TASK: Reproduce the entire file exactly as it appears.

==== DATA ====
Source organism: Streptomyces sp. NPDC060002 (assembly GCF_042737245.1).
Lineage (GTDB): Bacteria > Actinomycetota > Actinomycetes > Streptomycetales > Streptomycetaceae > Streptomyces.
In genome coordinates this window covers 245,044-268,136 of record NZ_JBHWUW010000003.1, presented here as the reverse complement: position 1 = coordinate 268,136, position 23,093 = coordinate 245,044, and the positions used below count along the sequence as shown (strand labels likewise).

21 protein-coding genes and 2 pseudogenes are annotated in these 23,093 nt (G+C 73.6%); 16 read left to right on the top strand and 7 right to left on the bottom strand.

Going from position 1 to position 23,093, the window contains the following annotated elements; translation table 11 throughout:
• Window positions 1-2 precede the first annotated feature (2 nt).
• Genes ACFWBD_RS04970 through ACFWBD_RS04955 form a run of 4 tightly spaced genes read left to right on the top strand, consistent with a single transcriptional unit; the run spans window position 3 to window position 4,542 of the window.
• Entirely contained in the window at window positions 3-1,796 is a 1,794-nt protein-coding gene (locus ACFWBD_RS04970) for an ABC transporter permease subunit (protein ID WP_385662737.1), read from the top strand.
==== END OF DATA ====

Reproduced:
Source organism: Streptomyces sp. NPDC060002 (assembly GCF_042737245.1).
Lineage (GTDB): Bacteria > Actinomycetota > Actinomycetes > Streptomycetales > Streptomycetaceae > Streptomyces.
In genome coordinates this window covers 245,044-268,136 of record NZ_JBHWUW010000003.1, presented here as the reverse complement: position 1 = coordinate 268,136, position 23,093 = coordinate 245,044, and the positions used below count along the sequence as shown (strand labels likewise).

21 protein-coding genes and 2 pseudogenes are annotated in these 23,093 nt (G+C 73.6%); 16 read left to right on the top strand and 7 right to left on the bottom strand.

Going from position 1 to position 23,093, the window contains the following annotated elements; translation table 11 throughout:
• Window positions 1-2 precede the first annotated feature (2 nt).
• Genes ACFWBD_RS04970 through ACFWBD_RS04955 form a run of 4 tightly spaced genes read left to right on the top strand, consistent with a single transcriptional unit; the run spans window position 3 to window position 4,542 of the window.
• Entirely contained in the window at window positions 3-1,796 is a 1,794-nt protein-coding gene (locus ACFWBD_RS04970) for an ABC transporter permease subunit (protein ID WP_385662737.1), read from the top strand.